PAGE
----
How to deal with adolescent depression

Posted on July 25, 2019 in Uncategorized - 0

It’s a well-known fact that during puberty your child will experience a large surge of hormones, which leads to a variety of intense and unpredictable moods.

A term known as “doom and gloom” is said to be a normal part of teenage development, whereby hormone fluctuation causes them to have low mood, disrupted sleep and low energy levels.

The difficulty for parents is recognising the difference between “doom and gloom” and clinical depression, as many of the symptoms are the same.

It is difficult to separate the symptoms but typically clinical depression will present as a longer lasting low mood (longer than 2 weeks); be more likely if you have a family history of depression; present if your teenager is experiencing very low self esteem and his behaviour is dangerous or riskier than usual.

Depression is also more likely in certain personality types, for example those who seek perfection or have very high standards, or those that do not communicate well and bottle everything up.

It is important to not underestimate your parental intuition when assessing your teenager’s behaviour. You may know if something is just “not right” and be able to recognise that its more than just teenager moodiness. If this is the case, or you are unsure, it is important to seek professional help from your local GP who will make an assessment and put a mental healthcare plan in place. Depression can be caused by many different factors, including heredity, biochemical imbalances in the brain, personal and work-related stress, bereavement, trauma or long term personality traits. Not all people who feel sad are necessarily depressed and the severity and frequency of symptoms will vary from one individual to the next.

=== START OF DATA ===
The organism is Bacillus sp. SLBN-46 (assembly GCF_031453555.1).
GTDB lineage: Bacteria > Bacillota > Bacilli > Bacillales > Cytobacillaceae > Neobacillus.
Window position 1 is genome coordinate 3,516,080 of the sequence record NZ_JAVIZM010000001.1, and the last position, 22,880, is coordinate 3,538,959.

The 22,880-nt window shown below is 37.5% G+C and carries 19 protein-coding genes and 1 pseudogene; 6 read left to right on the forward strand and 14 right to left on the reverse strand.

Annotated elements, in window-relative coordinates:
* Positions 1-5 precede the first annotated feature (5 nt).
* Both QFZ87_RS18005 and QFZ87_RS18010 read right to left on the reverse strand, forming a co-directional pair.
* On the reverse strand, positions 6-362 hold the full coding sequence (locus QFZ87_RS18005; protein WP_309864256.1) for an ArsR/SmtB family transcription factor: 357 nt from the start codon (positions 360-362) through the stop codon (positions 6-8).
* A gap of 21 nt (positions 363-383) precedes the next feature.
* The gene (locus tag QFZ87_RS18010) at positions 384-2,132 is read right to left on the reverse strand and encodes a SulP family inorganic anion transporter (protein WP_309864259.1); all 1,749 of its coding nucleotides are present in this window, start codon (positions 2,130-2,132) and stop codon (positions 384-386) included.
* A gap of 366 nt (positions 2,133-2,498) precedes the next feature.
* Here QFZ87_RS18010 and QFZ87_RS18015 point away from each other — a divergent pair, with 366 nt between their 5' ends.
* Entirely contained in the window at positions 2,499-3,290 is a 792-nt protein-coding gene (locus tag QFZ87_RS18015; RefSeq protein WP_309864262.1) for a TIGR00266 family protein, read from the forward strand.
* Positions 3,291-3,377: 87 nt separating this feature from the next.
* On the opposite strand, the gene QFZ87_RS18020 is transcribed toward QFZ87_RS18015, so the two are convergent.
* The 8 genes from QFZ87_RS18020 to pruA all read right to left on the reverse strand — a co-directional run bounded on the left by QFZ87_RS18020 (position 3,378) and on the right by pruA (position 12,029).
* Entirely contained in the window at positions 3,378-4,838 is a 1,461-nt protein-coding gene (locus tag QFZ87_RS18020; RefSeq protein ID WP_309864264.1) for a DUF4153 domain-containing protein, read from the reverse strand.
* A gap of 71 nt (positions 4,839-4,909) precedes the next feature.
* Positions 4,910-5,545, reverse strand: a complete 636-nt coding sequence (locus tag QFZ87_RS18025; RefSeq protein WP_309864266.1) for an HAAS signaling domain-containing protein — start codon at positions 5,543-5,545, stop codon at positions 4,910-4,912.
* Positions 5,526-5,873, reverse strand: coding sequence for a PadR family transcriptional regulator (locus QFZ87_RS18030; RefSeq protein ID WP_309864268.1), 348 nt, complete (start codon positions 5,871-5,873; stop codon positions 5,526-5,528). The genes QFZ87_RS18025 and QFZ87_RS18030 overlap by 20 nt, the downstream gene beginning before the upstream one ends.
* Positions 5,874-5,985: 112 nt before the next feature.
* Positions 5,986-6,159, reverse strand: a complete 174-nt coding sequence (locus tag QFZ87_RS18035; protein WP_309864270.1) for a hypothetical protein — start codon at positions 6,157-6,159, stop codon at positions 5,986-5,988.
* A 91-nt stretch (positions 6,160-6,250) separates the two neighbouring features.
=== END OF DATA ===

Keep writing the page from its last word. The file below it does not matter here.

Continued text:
How a Psychologist can help?

The teenage years can be a challenging time for parent and child and communication may be broken. A psychologist can assist teens with a range of concerns from mood disorders like anxiety and depression through to social and emotional challenges, equipping them with practical coping strategies for every day life. We have Clinical Psychologists at Newmarket and Morningside who specialise in adolescent counselling, including, Dr Mark Wetton, Miranda Mullins, Dr Stan Steindl (16+) Danielle Corbett, Elizabeth Galt, Cathy Dart and Kylie Layton.

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